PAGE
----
RYOJI KOJE who was born in Tokoname Japan in 1938. Tokoname is a traditional pottery area - one of the Six Ancient Kilns of Japan, with more than 1,000 years of ceramic heritage – and Ryoji lived there much of his life. From the age of 10 Koie, who was born into a non-potting family, worked as a labourer in a drainage pipe factory, then as a tile maker at another. At 16, he began producing his own pots, before training at the Tokoname Municipal Ceramics Research Institute.
Noted as a ceaseless experimenter he was thoroughly conversant with every precept in the traditional Japanese book of ceramic rules and pushed every one of them as far as was possible and often thoroughly debilitated them. His was an exuberant personality and he lived his life to the full resulting in a reputation as something of a ‘wild man’. But those who knew him claimed it was simply an impatient lust for life that meant there was much he chose not to be concerned with. He attracted many followers and his extended household and studio seemed always able to accommodate yet another. It was not only Japan but from many countries came his followers and he welcomed all. He did not teach but simply made and they learned and taught others and many today make Koie-like works unintentionally. His spirit remains in numerous works in many countries.
He originally learned his ceramics at high school then in 1962 entered the Tokoname Ceramic Art Institute and the following year won the principal award at the Asahi Ceramic Art Exhibition. He thought at the time that it was strange. “I did not expect it to be so easy“, yet he was already starting to become disillusioned with the way the Japanese ceramic world was structured and thus began his rebellious path. He set up his first studio and proceeded to make work in several genres from tableware in many styles – white works, hikidashi-guro (black), sometsuke (overglazed porcelain), yakishime and oribe through to trail-blazing sculptural expression like the singular series made, at different times, in tribute to Hiroshima and Nagasaki, Chernobyl and 9/11 where partial decomposition and disintegration was an element of the planned outcome from the firing part of the process. He deliberately did not court skill saying that what was more important was what else was present in the work. “The highly skilled I am sorry for – there is no meaning in just creating something. Those with only skill don’t convey feelings in their work.” His work could be provocative, boisterous and intense yet always with a sense of freedom and humanity, from his large installations to small sake cups.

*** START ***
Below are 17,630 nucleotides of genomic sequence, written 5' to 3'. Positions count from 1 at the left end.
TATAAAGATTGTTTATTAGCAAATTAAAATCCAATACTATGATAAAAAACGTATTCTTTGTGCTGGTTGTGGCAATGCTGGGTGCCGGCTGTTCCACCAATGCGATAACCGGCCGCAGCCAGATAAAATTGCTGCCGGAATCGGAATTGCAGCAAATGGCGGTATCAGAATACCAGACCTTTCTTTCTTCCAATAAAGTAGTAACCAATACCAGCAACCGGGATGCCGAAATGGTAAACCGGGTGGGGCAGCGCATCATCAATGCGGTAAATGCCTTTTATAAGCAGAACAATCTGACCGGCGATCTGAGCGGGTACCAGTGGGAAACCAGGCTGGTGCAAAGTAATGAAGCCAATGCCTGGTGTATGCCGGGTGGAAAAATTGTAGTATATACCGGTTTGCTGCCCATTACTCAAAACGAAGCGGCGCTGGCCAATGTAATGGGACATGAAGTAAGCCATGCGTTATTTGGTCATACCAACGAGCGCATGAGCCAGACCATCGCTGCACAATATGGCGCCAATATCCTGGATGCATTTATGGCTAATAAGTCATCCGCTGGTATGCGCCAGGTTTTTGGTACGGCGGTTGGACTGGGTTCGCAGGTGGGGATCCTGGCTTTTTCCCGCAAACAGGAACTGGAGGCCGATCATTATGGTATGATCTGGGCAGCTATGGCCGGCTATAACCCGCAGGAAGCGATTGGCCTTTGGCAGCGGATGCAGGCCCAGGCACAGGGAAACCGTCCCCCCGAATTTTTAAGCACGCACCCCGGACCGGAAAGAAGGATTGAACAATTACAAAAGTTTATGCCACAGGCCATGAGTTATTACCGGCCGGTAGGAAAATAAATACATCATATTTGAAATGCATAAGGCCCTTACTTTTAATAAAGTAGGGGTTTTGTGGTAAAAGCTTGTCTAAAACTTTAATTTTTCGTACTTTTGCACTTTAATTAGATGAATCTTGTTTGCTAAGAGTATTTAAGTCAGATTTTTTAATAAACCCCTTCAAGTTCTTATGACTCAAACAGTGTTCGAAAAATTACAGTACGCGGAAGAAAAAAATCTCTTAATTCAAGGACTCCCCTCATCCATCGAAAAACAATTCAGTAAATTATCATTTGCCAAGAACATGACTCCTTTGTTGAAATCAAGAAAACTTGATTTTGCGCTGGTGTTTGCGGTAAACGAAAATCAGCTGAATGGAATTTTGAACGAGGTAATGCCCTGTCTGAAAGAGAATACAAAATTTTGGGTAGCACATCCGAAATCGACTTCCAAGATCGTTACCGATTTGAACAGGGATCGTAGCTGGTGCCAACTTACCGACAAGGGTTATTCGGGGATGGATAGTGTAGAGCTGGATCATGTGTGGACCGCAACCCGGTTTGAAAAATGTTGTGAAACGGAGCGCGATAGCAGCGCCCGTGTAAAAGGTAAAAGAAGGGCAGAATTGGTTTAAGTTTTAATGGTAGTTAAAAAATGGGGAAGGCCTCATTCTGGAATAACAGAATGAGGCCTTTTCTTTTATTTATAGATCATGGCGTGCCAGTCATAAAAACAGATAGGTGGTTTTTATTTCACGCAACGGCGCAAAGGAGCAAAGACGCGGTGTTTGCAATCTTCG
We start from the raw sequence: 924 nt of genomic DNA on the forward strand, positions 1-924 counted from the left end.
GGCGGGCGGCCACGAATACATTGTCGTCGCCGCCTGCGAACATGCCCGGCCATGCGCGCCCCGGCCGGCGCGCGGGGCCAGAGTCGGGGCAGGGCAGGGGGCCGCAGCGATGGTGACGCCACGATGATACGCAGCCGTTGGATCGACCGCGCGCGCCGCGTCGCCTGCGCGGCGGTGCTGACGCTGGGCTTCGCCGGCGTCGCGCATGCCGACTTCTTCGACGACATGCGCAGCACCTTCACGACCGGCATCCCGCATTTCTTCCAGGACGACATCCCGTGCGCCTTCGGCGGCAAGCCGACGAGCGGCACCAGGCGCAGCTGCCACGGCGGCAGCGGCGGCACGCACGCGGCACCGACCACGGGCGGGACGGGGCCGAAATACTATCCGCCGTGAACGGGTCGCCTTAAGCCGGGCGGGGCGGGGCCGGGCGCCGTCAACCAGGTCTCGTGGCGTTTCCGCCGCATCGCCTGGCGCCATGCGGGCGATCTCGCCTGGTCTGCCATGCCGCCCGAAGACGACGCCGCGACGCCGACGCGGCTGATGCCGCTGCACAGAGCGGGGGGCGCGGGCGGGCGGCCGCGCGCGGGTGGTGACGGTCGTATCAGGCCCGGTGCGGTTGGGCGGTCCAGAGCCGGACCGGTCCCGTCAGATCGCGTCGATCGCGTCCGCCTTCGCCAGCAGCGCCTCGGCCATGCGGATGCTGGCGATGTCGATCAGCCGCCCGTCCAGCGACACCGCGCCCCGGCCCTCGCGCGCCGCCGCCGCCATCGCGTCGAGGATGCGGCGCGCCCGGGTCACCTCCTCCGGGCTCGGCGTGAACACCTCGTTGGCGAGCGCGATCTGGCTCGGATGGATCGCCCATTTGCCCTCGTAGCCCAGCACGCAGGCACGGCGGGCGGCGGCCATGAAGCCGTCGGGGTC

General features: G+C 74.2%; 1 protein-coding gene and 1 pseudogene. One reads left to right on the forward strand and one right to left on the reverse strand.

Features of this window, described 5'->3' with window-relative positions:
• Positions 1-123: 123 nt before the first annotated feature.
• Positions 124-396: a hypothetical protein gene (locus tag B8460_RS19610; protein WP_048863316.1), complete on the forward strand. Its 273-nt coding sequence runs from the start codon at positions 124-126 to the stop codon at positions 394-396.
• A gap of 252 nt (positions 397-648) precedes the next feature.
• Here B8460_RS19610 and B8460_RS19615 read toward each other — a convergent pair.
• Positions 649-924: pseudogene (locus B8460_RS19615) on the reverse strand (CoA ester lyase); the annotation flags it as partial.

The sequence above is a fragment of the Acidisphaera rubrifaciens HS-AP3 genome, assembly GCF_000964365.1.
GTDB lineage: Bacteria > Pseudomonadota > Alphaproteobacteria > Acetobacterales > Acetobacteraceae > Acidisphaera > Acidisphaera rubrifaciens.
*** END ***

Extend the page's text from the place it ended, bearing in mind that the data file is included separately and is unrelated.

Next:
One acknowledged huge influence was the revolutionary, 1950s Sodeisha artists in Kyoto, in particular Yagi and Yamada. Yet he also said “Everything is my teacher” and wrote that his influences included: “My mother, Yami’s death and my father. My grandparents’ stories of their travels. The Tomimoto family and music. Fishermen and sea, wind, sun. A slope, the shadow of an overpass. Pottery fragments, the remains of fires, spirits. I can’t write the names of drinking establishments – there is perhaps much one cannot write that has been a teacher or anti-teacher. Shitara’s water and cold wind. Various people. My first wife, Yoshiko.”